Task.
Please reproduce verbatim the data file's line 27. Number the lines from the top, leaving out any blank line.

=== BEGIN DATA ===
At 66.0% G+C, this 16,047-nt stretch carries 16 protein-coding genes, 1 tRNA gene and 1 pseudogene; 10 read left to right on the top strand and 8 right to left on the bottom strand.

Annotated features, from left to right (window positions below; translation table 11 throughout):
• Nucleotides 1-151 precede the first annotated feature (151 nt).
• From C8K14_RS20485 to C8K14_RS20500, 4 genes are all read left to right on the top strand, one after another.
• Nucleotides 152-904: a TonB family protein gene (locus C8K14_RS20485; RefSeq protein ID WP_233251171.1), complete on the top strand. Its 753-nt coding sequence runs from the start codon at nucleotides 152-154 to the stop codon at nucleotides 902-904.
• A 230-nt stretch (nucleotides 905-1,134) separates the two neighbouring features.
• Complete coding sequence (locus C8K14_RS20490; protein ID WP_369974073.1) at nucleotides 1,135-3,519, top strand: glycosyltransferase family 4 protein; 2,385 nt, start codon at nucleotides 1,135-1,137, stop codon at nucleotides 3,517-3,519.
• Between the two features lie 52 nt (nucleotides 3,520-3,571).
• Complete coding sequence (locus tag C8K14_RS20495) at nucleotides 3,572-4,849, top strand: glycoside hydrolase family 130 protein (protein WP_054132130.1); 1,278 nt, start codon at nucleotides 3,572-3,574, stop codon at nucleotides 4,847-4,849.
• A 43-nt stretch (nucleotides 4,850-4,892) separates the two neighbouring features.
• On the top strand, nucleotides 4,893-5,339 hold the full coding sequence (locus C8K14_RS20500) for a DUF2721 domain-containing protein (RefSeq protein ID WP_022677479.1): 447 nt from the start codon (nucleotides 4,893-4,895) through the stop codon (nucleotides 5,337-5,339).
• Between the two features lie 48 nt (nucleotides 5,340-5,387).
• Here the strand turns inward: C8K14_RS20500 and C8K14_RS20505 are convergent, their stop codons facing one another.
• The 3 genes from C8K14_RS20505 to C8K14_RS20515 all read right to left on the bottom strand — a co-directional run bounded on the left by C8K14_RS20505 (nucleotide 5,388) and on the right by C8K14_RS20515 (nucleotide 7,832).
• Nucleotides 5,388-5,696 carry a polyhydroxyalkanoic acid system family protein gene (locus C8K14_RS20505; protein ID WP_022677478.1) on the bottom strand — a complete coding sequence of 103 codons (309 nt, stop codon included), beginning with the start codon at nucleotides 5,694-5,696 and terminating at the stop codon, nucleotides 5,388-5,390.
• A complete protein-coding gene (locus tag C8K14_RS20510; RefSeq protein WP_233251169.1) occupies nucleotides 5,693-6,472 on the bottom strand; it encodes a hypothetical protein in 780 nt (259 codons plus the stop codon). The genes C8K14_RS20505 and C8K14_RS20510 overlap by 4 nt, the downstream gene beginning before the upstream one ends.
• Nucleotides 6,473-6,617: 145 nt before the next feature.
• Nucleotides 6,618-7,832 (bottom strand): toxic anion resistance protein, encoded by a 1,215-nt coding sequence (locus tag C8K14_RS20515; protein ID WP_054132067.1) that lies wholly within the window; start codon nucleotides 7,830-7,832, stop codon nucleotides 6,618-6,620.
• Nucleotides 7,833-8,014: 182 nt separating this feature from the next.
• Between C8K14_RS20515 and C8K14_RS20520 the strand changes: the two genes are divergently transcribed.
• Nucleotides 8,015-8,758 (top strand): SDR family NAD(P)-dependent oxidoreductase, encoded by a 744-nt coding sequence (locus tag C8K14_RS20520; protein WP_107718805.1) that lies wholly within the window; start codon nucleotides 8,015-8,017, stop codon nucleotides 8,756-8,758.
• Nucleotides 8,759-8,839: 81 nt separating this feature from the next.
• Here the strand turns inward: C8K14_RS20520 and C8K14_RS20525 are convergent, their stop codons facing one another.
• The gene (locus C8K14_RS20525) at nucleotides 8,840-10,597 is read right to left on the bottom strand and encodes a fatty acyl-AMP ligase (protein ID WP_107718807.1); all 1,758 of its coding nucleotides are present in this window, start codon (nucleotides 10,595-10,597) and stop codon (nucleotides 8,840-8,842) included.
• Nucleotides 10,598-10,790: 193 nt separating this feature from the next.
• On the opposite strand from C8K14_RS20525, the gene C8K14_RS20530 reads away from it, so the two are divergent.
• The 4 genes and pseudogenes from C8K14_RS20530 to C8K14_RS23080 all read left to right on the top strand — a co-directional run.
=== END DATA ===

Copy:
• The 4 genes and pseudogenes from C8K14_RS20530 to C8K14_RS23080 all read left to right on the top strand — a co-directional run.